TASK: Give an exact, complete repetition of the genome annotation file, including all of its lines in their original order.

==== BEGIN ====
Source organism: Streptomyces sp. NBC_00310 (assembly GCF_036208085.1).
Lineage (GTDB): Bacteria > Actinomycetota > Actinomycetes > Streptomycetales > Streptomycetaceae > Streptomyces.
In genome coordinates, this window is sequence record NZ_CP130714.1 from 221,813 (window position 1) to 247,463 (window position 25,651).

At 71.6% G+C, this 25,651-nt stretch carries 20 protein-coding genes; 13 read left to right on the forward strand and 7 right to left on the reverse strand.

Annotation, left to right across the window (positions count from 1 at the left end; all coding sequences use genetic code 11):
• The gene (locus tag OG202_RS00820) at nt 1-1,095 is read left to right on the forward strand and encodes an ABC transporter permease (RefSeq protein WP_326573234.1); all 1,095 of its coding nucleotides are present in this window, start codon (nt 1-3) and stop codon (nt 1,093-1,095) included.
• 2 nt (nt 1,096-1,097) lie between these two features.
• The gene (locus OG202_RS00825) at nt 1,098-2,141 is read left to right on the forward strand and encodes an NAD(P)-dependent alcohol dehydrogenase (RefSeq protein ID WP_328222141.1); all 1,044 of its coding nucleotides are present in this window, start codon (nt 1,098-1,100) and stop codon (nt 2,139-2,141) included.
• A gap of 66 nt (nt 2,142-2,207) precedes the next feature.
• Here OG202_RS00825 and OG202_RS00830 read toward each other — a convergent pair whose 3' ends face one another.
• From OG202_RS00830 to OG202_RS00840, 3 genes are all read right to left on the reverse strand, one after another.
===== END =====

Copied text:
Source organism: Streptomyces sp. NBC_00310 (assembly GCF_036208085.1).
Lineage (GTDB): Bacteria > Actinomycetota > Actinomycetes > Streptomycetales > Streptomycetaceae > Streptomyces.
In genome coordinates, this window is sequence record NZ_CP130714.1 from 221,813 (window position 1) to 247,463 (window position 25,651).

At 71.6% G+C, this 25,651-nt stretch carries 20 protein-coding genes; 13 read left to right on the forward strand and 7 right to left on the reverse strand.

Annotation, left to right across the window (positions count from 1 at the left end; all coding sequences use genetic code 11):
• The gene (locus tag OG202_RS00820) at nt 1-1,095 is read left to right on the forward strand and encodes an ABC transporter permease (RefSeq protein WP_326573234.1); all 1,095 of its coding nucleotides are present in this window, start codon (nt 1-3) and stop codon (nt 1,093-1,095) included.
• 2 nt (nt 1,096-1,097) lie between these two features.
• The gene (locus OG202_RS00825) at nt 1,098-2,141 is read left to right on the forward strand and encodes an NAD(P)-dependent alcohol dehydrogenase (RefSeq protein ID WP_328222141.1); all 1,044 of its coding nucleotides are present in this window, start codon (nt 1,098-1,100) and stop codon (nt 2,139-2,141) included.
• A gap of 66 nt (nt 2,142-2,207) precedes the next feature.
• Here OG202_RS00825 and OG202_RS00830 read toward each other — a convergent pair whose 3' ends face one another.
• From OG202_RS00830 to OG202_RS00840, 3 genes are all read right to left on the reverse strand, one after another.